If a patient comes to see me for consultation, I will always repeat the semen analysis unless it was done within the past six months by our lab or the lab of one of our colleague Reproductive Endocrinologists and Infertility specialists.  I can recall many patients over my career that have been treated incorrectly by other clinicians that based their treatment decisions on incorrect results.  These patients were treated with simple ovulation induction and inseminations when they should have been treated with IVF from the beginning.

 

The semen analysis requires attention to detail and an understanding of very subtle motility and morphology aspects of the sperm cells that requires ongoing quality control and expert oversight.

 

Please read more about the semen analysis test in the Andrology and sperm testing section of our web site at www.geneticsandfertility.com

 

In order to schedule an appointment for a sperm analysis, please contact our offices at 239-333-2229 or 941-324-1568 or by email through our web site at www.geneticsandfertility.com or by direct email at drpabonadmin@geneticsandfertility.com

 

Most Sincerely,

 

Julio E. Pabon, M.D., F.A.C.O.G

copyright J. Pabon collection
copyright J. Pabon collection

Medical and Laboratory Director

Fertility Center and Applied Genetics of Florida

Assistant Clinical Professor, Florida State University College of Medicine

Former President and Current Board Member, Florida Society of Reproductive Endocrinology and Infertility

Sarasota and Bonita Springs, Florida

941-342-1568 / 239-333-2229

www.geneticsandfertility.com

 

Where Should I Do My Sperm Test In Naples, Florida?

Where, how, and by whom should the sperm test or semen analysis be done?

As a Board Certified Reproductive Endocrinologist and Infertility Specialist with over 23 years experience in the evaluation and treatment of couples with infertility, I only accept semen analyses performed in laboratories where the personnel is very experienced in this test.  The most qualified technicians for this test are usually found in clinics that treat the most severe infertility problems with in vitro fertilization.  In a state like Florida, the most qualified technicians for performing a semen analysis work with IVF clinics.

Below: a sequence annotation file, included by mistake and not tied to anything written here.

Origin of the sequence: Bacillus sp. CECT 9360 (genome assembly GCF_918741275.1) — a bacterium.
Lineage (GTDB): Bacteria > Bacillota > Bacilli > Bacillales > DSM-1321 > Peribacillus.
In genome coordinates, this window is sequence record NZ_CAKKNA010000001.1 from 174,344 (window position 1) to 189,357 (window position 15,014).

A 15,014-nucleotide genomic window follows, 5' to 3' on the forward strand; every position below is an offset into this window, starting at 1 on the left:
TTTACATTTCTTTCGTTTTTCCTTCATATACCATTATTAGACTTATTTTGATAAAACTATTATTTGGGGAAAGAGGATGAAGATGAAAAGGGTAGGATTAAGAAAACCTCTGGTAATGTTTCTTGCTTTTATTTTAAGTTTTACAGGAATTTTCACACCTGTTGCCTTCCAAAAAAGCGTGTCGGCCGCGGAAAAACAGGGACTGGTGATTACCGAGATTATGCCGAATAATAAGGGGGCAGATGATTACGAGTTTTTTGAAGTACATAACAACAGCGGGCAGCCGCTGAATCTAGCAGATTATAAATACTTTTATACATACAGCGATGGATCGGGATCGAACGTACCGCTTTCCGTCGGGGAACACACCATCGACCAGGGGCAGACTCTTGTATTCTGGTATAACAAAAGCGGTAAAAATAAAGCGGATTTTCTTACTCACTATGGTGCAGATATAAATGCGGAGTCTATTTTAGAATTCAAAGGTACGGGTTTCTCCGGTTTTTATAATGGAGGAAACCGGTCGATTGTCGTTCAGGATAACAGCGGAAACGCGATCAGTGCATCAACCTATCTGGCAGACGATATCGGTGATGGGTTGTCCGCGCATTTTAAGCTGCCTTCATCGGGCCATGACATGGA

If a patient comes to see me for consultation, I will always repeat the semen analysis unless it was done within the past six months by our lab or the lab of one of our colleague Reproductive Endocrinologists and Infertility specialists.  I can recall many patients over my career that have been treated incorrectly by other clinicians that based their treatment decisions on incorrect results.  These patients were treated with simple ovulation induction and inseminations when they should have been treated with IVF from the beginning.

 

The semen analysis requires attention to detail and an understanding of very subtle motility and morphology aspects of the sperm cells that requires ongoing quality control and expert oversight.

 

Please read more about the semen analysis test in the Andrology and sperm testing section of our web site at www.geneticsandfertility.com